What are the five best things to see and do in Halifax?

Answers from Our Experts (1)

Trevor J. Adams

With a population of just under 400,000, Halifax is a compact city where it’s easy to scout out fun things to see and do. To get you started, our Forbes Travel Guide editors have compiled this list of the top five activities that visitors to Halifax shouldn’t miss.
1. Visit the Citadel. Your exploration of Halifax must start at the Citadel, the star-shaped fortress that’s the city’s geographic heart. Perched on a giant hill, overlooking the harbor and bisecting the downtown, the fortress was the reason the British originally settled Halifax. Today, the Halifax Citadel is Canada’s most popular National Historic Site. Costumed workers take visitors back in time, as bagpipes skirl. Each day, troops fire the historic cannon to mark noon, the boom echoing through downtown Halifax as it has for centuries. On a sunny day, Citadel Hill’s green slopes are the ideal place to picnic and watch the ships go by.
2. View paintings at The Art Gallery of Nova Scotia. Down the hill on Hollis Street, the Art Gallery of Nova Scotia boasts one of the world’s best collections of folk art, including several pieces by acclaimed Nova Scotian painter Maud Lewis, alongside innovative contemporary pieces and visiting collections from around the world.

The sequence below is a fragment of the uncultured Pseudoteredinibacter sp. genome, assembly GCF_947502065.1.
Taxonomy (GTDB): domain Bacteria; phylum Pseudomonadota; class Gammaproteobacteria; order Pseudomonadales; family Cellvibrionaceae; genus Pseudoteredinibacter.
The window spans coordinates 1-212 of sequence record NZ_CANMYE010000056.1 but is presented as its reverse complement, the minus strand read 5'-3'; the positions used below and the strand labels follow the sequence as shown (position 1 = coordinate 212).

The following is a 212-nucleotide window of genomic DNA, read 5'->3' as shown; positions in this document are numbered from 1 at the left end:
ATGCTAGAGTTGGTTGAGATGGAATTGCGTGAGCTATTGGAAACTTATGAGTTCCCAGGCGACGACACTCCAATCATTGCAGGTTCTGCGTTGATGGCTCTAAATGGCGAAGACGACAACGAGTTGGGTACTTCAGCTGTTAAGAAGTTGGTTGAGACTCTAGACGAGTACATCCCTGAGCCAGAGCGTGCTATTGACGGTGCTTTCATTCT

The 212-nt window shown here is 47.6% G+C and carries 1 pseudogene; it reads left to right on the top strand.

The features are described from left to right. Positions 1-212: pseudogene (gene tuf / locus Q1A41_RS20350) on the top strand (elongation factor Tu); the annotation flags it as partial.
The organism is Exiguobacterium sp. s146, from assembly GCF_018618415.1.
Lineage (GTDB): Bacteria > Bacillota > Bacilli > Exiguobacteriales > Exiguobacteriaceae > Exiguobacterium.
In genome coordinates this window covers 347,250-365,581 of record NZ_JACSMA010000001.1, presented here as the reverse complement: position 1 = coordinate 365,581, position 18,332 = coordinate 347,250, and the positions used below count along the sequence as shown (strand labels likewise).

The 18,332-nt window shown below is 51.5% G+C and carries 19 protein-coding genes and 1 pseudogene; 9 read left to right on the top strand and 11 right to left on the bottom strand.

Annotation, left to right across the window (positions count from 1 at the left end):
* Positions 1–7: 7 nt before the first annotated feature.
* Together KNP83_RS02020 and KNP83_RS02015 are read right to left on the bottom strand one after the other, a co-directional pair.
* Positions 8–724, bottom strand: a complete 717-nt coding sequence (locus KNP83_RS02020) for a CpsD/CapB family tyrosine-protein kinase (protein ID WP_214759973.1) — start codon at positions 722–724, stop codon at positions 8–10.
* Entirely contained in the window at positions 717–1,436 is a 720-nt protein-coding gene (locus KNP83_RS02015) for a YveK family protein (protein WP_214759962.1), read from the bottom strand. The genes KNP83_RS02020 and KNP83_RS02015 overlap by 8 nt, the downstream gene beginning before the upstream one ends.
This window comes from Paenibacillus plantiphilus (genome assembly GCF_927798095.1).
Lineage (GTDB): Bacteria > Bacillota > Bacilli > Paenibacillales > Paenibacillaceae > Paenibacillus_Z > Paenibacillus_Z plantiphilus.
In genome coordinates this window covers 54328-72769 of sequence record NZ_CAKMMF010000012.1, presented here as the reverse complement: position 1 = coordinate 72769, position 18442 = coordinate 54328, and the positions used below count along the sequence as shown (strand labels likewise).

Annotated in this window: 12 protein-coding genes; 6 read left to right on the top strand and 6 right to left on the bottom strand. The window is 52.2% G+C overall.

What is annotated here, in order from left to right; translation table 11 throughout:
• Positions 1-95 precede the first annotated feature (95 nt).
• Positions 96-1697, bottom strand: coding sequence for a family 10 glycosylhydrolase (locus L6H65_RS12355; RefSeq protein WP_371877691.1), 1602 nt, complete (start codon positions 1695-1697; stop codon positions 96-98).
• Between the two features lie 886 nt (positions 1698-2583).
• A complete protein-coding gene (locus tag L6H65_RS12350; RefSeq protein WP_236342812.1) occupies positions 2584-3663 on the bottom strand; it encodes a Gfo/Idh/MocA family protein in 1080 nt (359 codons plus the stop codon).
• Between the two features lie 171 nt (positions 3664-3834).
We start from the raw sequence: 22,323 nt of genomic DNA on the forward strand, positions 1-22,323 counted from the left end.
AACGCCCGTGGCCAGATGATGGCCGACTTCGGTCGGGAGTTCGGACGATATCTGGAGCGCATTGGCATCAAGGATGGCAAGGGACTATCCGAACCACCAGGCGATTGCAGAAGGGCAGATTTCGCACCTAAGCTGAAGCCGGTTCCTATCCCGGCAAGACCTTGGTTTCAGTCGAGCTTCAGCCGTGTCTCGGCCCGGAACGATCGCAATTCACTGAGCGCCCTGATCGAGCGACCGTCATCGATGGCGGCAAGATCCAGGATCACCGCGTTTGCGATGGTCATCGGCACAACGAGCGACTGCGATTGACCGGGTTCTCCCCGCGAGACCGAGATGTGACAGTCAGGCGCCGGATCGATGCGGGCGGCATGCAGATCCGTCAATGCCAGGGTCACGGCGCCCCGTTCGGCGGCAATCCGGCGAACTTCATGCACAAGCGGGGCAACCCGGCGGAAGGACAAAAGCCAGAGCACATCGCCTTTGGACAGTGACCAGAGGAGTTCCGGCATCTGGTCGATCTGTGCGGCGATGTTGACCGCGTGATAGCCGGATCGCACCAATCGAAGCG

3. Walk the waterfront. Halifax being a seaside town, much of your adventure must center on the waterfront. Begin at the South End of the Harbourwalk at Marginal Road, where you’ll find Canada’s Museum of Immigration at Pier 21. Known as “Canada’s Ellis Island,” this museum is on the site of an old immigration shed, where tens of thousands of immigrants first entered Canada.
4. Shop and eat on the Harbourwalk. You can easily spend a summer afternoon meandering along the Harbourwalk. As you proceed north, you’ll find trendy shopping at Bishop’s Landing, a surprising “urban beach” park (The Sands at Salter), Casino Nova Scotia and dozens of restaurants, pubs and patios. Often you’ll see historic sailing ships moored along the walk. For five days in July, sailing ships from around the world (including the American Coast Guard’s Eagle) visit for the Tall Ships Challenge.
5. Go on a whale-watching trip. Stop midway at Cable Wharf for what will certainly be the most memorable experience of your trip. From there, the tour company Murphy’s on the Water offers mind-blowing whale-watching tours. The two-story boat is enclosed and heated, comfortable for landlubbers. Beyond the mouth of the harbor, you’ll idle on the waves as majestic fin and minke whales broach just feet away, close enough for you to make eye contact and get some once-in-a-lifetime photos.

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